A Guide to Divine Mercy: The Feast of Refuge for Souls
Inspiration for the Second Sunday of Easter
On April 30, 2000, Pope John Paul II granted a new feast to the universal Church. With great joy, he declared that the Second Sunday of Easter would be celebrated as Divine Mercy Sunday as “an invitation to the Christian world to face, with confidence in divine benevolence, the difficulties and trials that mankind will experience in the years to come” (Congregation for Divine Worship and Discipline of the Sacraments).
This would fulfill the desire Jesus Christ expressed to the Polish nun St. Faustina Kowalska during his apparitions to her in the 1930s.
“I desire,” Jesus told her, “that the Feast of Mercy be a refuge and shelter for all souls, and especially for poor sinners. On that day the very depths of my tender mercy are open. … It is my desire that it be solemnly celebrated on the first Sunday after Easter” (diary of St. Faustina, 699).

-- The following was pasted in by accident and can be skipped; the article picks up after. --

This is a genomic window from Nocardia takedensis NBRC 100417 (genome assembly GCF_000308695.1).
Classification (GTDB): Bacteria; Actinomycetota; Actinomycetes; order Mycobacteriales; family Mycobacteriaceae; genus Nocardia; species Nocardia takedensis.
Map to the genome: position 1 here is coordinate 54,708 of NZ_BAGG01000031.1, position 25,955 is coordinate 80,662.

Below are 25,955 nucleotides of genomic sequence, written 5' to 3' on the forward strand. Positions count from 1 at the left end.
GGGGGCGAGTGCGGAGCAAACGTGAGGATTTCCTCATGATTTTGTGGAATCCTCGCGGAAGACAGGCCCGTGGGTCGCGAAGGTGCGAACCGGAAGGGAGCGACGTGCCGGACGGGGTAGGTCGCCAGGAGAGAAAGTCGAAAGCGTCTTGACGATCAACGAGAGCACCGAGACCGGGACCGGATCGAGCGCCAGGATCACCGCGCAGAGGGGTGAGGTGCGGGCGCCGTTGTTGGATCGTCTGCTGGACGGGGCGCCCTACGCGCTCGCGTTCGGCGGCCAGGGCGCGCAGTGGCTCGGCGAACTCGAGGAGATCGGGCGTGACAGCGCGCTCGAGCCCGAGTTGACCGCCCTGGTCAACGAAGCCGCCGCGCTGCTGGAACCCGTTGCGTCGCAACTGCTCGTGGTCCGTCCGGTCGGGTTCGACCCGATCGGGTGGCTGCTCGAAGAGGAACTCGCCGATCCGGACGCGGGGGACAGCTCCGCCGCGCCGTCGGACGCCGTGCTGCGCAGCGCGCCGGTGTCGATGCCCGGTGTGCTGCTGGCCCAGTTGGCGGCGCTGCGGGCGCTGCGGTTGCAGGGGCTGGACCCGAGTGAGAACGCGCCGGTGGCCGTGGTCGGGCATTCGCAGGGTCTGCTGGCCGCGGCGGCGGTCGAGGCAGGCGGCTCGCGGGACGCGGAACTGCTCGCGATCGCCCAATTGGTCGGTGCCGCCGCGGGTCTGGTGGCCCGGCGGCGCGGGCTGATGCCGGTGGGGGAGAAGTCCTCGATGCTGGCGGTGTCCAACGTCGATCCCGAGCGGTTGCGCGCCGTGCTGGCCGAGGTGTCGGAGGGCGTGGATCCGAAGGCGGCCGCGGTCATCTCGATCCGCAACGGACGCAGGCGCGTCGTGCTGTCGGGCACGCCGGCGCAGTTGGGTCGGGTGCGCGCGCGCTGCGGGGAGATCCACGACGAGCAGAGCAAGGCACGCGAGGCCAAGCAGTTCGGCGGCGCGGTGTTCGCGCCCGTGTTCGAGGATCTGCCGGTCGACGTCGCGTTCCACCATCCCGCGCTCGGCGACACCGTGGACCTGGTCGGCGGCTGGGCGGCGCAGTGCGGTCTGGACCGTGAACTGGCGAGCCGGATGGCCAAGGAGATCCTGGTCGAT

We are to show mercy, as well.
“Yes, the first Sunday after Easter is the Feast of Mercy, but there must also be deeds of mercy, which are to arise out of love for me.
“You are to show mercy to your neighbors always and everywhere. You must not shrink from this or try to absolve yourself from it” (diary of St. Faustina, 742).
Corporal Works of Mercy
— Feed the Hungry
— Give Drink to the Thirsty
— Clothe the Naked
— Shelter the Homeless
— Visit the Imprisoned
— Care for the Sick
— Bury the Dead
Spiritual Works of Mercy
— Admonish the Sinner
— Instruct the Ignorant
— Advise the Perplexed
— Comfort the Unhappy
— Bear Wrongs Patiently
— Forgive All Injuries
— Pray for the Living and the Dead
Devotions associated with Divine Mercy include:
— the Divine Mercy Image
— the Hour of Mercy
— the Divine Mercy Novena
— the indulgence associated with the Feast of Divine Mercy: “I want to grant complete pardon to the souls that will go to confession and receive Holy Communion on the feast of my mercy” (Jesus to St. Faustina in her diary, 1109).